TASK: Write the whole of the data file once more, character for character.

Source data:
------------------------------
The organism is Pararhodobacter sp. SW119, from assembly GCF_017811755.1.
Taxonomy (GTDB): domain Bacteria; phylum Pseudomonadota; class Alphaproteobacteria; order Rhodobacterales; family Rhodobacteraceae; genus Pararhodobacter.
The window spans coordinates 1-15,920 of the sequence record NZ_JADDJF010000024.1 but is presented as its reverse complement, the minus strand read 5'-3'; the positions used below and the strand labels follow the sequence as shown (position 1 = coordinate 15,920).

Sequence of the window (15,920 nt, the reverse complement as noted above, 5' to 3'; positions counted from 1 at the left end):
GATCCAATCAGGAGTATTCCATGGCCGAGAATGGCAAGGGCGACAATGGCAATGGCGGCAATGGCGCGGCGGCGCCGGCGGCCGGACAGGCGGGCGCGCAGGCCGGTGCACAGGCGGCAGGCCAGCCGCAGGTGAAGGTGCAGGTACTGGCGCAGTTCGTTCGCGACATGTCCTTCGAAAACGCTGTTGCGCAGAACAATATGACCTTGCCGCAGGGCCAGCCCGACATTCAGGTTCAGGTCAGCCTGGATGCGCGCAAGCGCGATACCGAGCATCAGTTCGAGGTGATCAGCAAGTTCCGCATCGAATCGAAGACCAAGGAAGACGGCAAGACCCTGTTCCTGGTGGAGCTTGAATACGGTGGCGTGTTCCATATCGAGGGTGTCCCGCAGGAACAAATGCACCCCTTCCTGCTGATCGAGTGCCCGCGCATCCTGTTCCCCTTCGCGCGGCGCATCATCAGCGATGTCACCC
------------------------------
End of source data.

The organism is Pararhodobacter sp. SW119, from assembly GCF_017811755.1.
Taxonomy (GTDB): domain Bacteria; phylum Pseudomonadota; class Alphaproteobacteria; order Rhodobacterales; family Rhodobacteraceae; genus Pararhodobacter.
The window spans coordinates 1-15,920 of the sequence record NZ_JADDJF010000024.1 but is presented as its reverse complement, the minus strand read 5'-3'; the positions used below and the strand labels follow the sequence as shown (position 1 = coordinate 15,920).

Sequence of the window (15,920 nt, the reverse complement as noted above, 5' to 3'; positions counted from 1 at the left end):
GATCCAATCAGGAGTATTCCATGGCCGAGAATGGCAAGGGCGACAATGGCAATGGCGGCAATGGCGCGGCGGCGCCGGCGGCCGGACAGGCGGGCGCGCAGGCCGGTGCACAGGCGGCAGGCCAGCCGCAGGTGAAGGTGCAGGTACTGGCGCAGTTCGTTCGCGACATGTCCTTCGAAAACGCTGTTGCGCAGAACAATATGACCTTGCCGCAGGGCCAGCCCGACATTCAGGTTCAGGTCAGCCTGGATGCGCGCAAGCGCGATACCGAGCATCAGTTCGAGGTGATCAGCAAGTTCCGCATCGAATCGAAGACCAAGGAAGACGGCAAGACCCTGTTCCTGGTGGAGCTTGAATACGGTGGCGTGTTCCATATCGAGGGTGTCCCGCAGGAACAAATGCACCCCTTCCTGCTGATCGAGTGCCCGCGCATCCTGTTCCCCTTCGCGCGGCGCATCATCAGCGATGTCACCC